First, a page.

One of the most prominent European officials to visit Tehran in 2015 and just four months after Iran's historic nuclear deal with the P5+1 group, was President of the European Parliament Martin Schulz. During his visit to Iran, Schulz called for cordial relations with Iran following the implementation of the nuclear deal. In his trip to Iran, he also tried to use that opportunity in order to overcome existing differences and bolster common interests with Iran. During their stay in Tehran, the president of the European Parliament and accompanying delegation met and conferred with Iran's President Hassan Rouhani, speaker of Iran's parliament, Ali Larijani, Iran's Foreign Minister Mohammad Javad Zarif, and chairman of the Iranian Judiciary’s Human Rights Committee Mohammad Javad Larijani. Schulz and Iranian parliament speaker, Ali Larijani, took part in a joint press conference after their meeting. Following his meeting with Larijani, the speaker of the Iranian parliament, Schulz talked about the situation in Syria and about the political transition in Syria, noting that EU, Iran, Russia, the United States of America and Saudi Arabia can facilitate and expedite the political process in Syria. He emphasized that international dialogue had already gotten underway on Syria and could finally lead to an optimal solution for the crisis in the Arab country. The practical crystallization of this approach taken by EU was the official invitation of Iran by big powers to take part in strategic talks on Syria. Subsequent participation and influence of Iran in Vienna 1, and 2, and New York negotiations on Syria paved the way for all powers involved in this crisis to agree on the adoption of the Security Council Resolution 2254 based on what was called by the French Foreign Minister Laurent Fabius as the roadmap and the “glimmer of hope” for Syria.

The refugee crisis and Turkey’s game with EU over refugees were among major highlights of 2015 for the European Union, which led to heated debates on the possible future action of EU with regard to such important global crises as Daesh, Ukraine, Syria, Yemen, Iraq, the Middle East peace, and also with regard to regulation of EU’s ties with Turkey, Russia, Arab states, the United States, China, and the North Atlantic Treaty Organization (NATO). Of special importance were terrorist attacks in Paris on November 13, which marked a new beginning for EU’s serious attention to terrorist developments in the Middle East and brought into EU’s focus such important Middle Eastern countries, including Iran, as a stabilizing, security building and solution finding country.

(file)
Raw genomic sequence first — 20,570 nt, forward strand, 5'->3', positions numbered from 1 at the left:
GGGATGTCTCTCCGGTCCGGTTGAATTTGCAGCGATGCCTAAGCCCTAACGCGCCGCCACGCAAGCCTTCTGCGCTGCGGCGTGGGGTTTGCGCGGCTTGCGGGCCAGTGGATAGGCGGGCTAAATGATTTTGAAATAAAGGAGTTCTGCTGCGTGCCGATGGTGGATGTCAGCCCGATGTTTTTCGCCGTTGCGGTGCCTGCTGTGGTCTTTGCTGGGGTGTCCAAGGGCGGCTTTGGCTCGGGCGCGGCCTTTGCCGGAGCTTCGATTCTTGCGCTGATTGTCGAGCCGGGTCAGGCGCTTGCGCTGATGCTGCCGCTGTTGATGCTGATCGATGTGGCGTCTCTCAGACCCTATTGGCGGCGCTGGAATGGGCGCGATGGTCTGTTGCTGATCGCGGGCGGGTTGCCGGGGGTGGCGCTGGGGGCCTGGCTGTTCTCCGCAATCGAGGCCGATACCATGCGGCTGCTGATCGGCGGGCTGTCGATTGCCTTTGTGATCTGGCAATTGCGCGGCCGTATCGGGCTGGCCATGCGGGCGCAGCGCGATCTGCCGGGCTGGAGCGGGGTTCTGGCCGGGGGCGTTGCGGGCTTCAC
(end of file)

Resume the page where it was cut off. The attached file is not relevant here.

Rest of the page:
One of the most important practical functions of the EU in 2015 was taking an approach to Iran's nuclear issue, which was oriented toward crisis management and founded on an expediency-based and security-building partnership with Iran in such important fields as trade, economy, industry and commerce. Practical diplomatic partnership and the purposive public diplomacy adopted by EU in an effort to achieve JCPOA was the most important and the most constructive practical step taken by this regional institution within framework of strategic and security architecture of the greater Middle East during the first 15 years of the third millennium up to 2015. From Iran's viewpoint, EU in 2015 was a major means of curtailing the United States hegemony in global politics and by taking effective advantage of this means, Iran did not fell a victim to the rivalry among big powers and did not become a chip for possible bargaining and agreements among these powers in their effort to regulate regional and global political equations in 2015.

Key WordsIran, European Union, 2015, StrategicDecisions, Soft-Power Efforts, Joint Comprehensive Plan of Action (JCPOA), United Nations Security Council, Sanctions, European Commission, European Parliament, Martin Schulz, Mohammad Javad Zarif, Political Equations, Syria, Turkey, Federica Mogherini, Khoshandam

More By Behzad Khoshandam:

*Iran and NATO in 2015: http://www.iranreview.org/content/Documents/Iran-and-NATO-in-2015.htm

*Iran's Nuclear Issue in 2015: http://www.iranreview.org/content/Documents/Iran-s-Nuclear-Issue-in-2015.htm

*Iran and Its Neighbors in 2015: http://www.iranreview.org/content/Documents/Iran-and-Its-Neighbors-in-2015.htm

*Photo Credit: EU Observer